He descended the stairs for what felt like the fiftieth time that day. “Ghosteye! I’m going to need a bunch of seers to check long-range.”
A seer piped up “General, Vipers 7 and 8 are being overrun!”
“Runner! Orders to… shit. Orders to Toad 19 and 20! Run up and reinforce Viper 7 and 8! If they’re dead, hold their position!”
“General…” interjected Ghosteye, “fewer seers watching the battlefield will mean we start to miss things… we’re getting tired enough as it is…”
“Noted. Check north, west and south. Up to thirty miles out. I want to know if there’re any more humans out there. Four seers each way!”
“That’s a lot of eyes off the field Bitterblade…”
“Yes! I know! Do it!”
He stomped out the door and glared out at the field, at the tangled lines of humans and orcs, both sides exhausted, both still fighting, using in many cases the bodies of their comrades for cover. “Runner!”
A wiry orc approached him somewhat nervously and saluted.
“Orders to the Beastmasters. Take the Trigoni, and release them into the humans on the southern flank. Go wide and come in from behind if they can, but I want those beasts out within 20 minutes!”
Bitterblade leant for a moment against the cold stone wall. Too long a day, too long a night. He hoped his much younger troops had more energy than him. “Runner! Orders to any and all companies of Scorpion not engaged, and escort the Beastmasters.”
Sharkey ran up to him with a hot tankard of something and a bundle. “Eat, General! We could be at this a while yet.”
He gulped a few mouthfuls of what turned out to be mulled wine, and a loaf of trailbread stuffed with pork. Bitterblade waved the tankard at his aide appreciatively. “Last of the cross-keys stuff?”
“Yes boss. Thought you needed some now, never mind the victory toasts. Was that the Trigoni going in?”
“Yeah. Hope they do better than those harpies.”
It was well into the small hours of the night. The Trigoni, un-nerved by the pheonix light, had fared badly, but they had turned the Dawnish flank. Despite the whips of the Beastmasters, few wished to engage, instead looking for some dark corner in which to hide. But the entire southern Dawn army had been forced to curve round, watching the ruins and hills which may or may not have Trigoni ready to sweep out at them, and certainly did have what was left of Scorpion sneaking in when they could.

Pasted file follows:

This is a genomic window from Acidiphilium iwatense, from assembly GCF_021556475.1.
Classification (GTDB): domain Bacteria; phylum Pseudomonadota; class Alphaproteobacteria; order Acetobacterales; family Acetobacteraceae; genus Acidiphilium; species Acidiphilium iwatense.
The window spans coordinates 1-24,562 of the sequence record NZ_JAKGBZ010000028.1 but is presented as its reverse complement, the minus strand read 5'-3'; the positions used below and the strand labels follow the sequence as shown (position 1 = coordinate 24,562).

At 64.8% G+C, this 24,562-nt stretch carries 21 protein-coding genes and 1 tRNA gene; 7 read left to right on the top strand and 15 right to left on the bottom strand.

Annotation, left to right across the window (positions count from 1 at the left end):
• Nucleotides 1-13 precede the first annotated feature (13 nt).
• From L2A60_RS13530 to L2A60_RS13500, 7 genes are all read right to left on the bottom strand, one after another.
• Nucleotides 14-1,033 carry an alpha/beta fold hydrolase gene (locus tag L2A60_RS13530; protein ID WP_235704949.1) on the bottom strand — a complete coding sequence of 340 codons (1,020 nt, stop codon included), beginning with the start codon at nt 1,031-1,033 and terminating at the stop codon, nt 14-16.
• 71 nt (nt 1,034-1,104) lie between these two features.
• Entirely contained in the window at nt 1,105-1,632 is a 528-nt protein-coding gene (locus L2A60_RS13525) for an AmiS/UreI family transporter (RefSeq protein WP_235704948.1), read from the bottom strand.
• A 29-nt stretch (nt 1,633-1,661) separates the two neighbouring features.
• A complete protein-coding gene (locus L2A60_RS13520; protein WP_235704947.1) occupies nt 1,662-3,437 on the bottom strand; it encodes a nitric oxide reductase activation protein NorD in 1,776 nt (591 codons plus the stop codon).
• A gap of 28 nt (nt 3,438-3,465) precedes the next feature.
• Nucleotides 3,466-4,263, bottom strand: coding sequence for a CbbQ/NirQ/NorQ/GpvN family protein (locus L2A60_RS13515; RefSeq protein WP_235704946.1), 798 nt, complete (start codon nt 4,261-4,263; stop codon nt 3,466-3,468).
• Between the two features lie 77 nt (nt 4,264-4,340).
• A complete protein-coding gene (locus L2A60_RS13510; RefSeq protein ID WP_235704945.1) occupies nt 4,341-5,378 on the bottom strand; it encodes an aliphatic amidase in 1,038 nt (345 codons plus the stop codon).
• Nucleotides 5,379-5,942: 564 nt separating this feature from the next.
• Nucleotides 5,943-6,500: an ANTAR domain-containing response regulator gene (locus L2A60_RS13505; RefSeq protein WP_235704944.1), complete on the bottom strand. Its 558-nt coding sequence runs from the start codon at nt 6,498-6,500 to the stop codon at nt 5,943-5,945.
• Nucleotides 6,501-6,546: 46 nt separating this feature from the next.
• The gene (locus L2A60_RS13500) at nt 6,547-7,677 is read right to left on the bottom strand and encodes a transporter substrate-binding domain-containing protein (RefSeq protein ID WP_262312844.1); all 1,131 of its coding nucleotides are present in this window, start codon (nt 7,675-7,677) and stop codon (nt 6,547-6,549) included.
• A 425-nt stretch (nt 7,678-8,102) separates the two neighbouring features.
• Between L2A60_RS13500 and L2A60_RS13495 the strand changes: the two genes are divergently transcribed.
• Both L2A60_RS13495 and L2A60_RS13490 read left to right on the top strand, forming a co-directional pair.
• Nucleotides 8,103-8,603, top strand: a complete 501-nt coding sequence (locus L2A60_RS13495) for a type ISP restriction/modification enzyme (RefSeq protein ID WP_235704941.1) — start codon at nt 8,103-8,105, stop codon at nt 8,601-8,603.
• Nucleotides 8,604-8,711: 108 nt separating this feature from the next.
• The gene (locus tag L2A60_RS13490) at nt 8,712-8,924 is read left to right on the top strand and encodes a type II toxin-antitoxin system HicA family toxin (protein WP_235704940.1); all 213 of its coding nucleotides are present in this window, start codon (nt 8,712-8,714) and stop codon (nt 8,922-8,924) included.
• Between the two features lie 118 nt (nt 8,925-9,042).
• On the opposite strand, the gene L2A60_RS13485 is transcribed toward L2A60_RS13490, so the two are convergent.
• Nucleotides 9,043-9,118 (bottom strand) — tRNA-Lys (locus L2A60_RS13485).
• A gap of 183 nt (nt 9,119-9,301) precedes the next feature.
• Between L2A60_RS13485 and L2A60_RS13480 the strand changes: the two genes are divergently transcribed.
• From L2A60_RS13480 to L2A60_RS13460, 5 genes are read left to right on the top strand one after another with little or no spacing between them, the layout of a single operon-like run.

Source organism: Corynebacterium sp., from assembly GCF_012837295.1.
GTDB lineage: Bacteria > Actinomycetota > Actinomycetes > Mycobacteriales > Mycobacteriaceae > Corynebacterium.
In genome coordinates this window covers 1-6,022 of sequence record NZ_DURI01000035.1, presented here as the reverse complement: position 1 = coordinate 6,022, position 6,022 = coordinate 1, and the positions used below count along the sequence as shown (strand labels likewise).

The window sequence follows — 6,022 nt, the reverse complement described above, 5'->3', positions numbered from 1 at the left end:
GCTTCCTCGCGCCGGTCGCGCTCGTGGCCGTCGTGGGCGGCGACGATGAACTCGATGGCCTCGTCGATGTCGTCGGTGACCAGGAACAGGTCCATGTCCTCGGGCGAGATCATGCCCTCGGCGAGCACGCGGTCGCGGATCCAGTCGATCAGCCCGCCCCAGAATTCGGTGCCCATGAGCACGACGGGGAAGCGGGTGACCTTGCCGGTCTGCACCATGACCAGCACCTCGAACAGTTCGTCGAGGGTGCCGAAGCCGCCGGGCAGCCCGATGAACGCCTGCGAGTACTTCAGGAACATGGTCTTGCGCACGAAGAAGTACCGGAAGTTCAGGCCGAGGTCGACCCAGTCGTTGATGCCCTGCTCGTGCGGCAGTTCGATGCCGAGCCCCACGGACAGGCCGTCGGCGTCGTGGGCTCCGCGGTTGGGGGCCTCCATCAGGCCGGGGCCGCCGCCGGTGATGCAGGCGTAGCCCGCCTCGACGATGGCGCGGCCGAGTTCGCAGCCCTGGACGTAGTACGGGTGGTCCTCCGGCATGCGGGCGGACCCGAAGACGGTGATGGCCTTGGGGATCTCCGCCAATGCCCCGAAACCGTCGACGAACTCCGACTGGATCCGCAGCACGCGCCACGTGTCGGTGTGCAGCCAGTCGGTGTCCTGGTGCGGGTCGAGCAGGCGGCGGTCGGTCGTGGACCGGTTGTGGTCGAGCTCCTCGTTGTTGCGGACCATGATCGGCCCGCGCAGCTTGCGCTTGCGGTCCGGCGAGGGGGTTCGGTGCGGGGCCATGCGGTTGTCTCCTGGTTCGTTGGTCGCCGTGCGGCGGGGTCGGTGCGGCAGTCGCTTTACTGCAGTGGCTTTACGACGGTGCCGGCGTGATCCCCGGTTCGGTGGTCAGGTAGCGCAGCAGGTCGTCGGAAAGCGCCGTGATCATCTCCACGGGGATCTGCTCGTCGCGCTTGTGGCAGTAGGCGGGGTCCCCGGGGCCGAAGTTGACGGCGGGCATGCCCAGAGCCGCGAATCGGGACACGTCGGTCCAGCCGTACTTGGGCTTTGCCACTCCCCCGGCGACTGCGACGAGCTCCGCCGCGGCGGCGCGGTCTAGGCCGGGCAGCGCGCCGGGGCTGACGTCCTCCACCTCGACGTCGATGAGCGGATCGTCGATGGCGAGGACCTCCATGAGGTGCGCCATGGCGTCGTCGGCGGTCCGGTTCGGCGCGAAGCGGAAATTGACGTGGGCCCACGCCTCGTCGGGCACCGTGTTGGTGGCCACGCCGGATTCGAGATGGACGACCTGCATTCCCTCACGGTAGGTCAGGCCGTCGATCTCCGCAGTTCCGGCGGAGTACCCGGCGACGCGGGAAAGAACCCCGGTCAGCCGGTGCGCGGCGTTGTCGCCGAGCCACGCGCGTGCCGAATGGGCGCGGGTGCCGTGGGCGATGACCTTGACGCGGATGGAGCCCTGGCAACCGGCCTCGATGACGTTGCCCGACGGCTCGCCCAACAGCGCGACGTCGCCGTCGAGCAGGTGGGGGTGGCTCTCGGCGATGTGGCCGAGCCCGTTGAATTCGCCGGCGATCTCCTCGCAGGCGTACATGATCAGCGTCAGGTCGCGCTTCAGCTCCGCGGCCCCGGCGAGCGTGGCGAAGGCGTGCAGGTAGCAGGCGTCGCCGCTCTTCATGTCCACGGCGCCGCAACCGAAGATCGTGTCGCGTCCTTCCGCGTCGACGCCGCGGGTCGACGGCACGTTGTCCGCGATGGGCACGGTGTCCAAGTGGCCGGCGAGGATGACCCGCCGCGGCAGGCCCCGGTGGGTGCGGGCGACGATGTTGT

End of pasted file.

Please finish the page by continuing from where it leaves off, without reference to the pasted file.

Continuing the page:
Bitterblade spat out a mouthful of bile, as he looked over the battlefield and realised what that light reminded him of. As he’d come up those fucking stairs again, it’s been like emerging into the light of an early morning. He was fighting the Dawnish in dawnlight. Not a good omen.
“Seers!” His voice cracked. He’d been shouting orders for hours. “Status of all Manticores!”
It took too long before the report returned. The seers had been drinking their elixirs and tonics to keep going, and several had collapsed. Ghosteye responded, her voice also hoarse.
“Manticore 1 through 4 are resting. 5 through 8 dead. 9 to 17 still engaged. 18 and 19 are dead. 20 resting.”
He winced. If he won this battle over a huge pile of dead Dawnish, the price was already too high.
“Send in…. dammit, who’s available?”
“Viper 16 through 20 sir…”
Fuck, is that all….? “Runner! Orders to Viper 16 through 20! Step up to back up the Manticore lines, engage where needed!”
As another runner staggered out into the darkness, a seer jerked upright and screamed. “What in the hells?” muttered Bitterblade as Ghosteye hurried over to get an explanation.
“General, it’s something to the south. Apparently quite close, and covered in shadow. And warded against scrying.”
“Seer-captain!” came a call from another table “North is clear, we checked all the way to the Semmerlak!”
“Ghosteye, find out what in the sixth hell that is in the south! I need to know if it’s a diversion or more humans! Anything yet to the west?”
A shaking of heads answered him. “Get back on the field, I want every available unit gathered together as a single reserve. Runners, find their positions, orders to that effect.”
He dragged himself back up the stairs to the tower. His reserves would probably be down to a dozen companies across the five armies. At least he could trust Manticore 1 to lead the charge.
He’d lost track of time. Maybe it was nearing the end of the long winter night, maybe it lacked an hour towards that. Beneath his gaze, the two mighty armies had battered each other into exhaustion. The Dawnish were STILL not charging… the only group on the field with any apparent energy left were the Faeries, and Bitterblade had noticed that even they weren’t charging around as much….
He realised with a start that he was being called, and leaned over to look down into the hall. “General…” called up Sharkey. If he felt as bad as he looked, he shouldn’t be standing. “Ghosteye’s found something…”
The seers had indeed found something. Several were collapsed on the floor. The mood in the hall was tense with fear. “What?”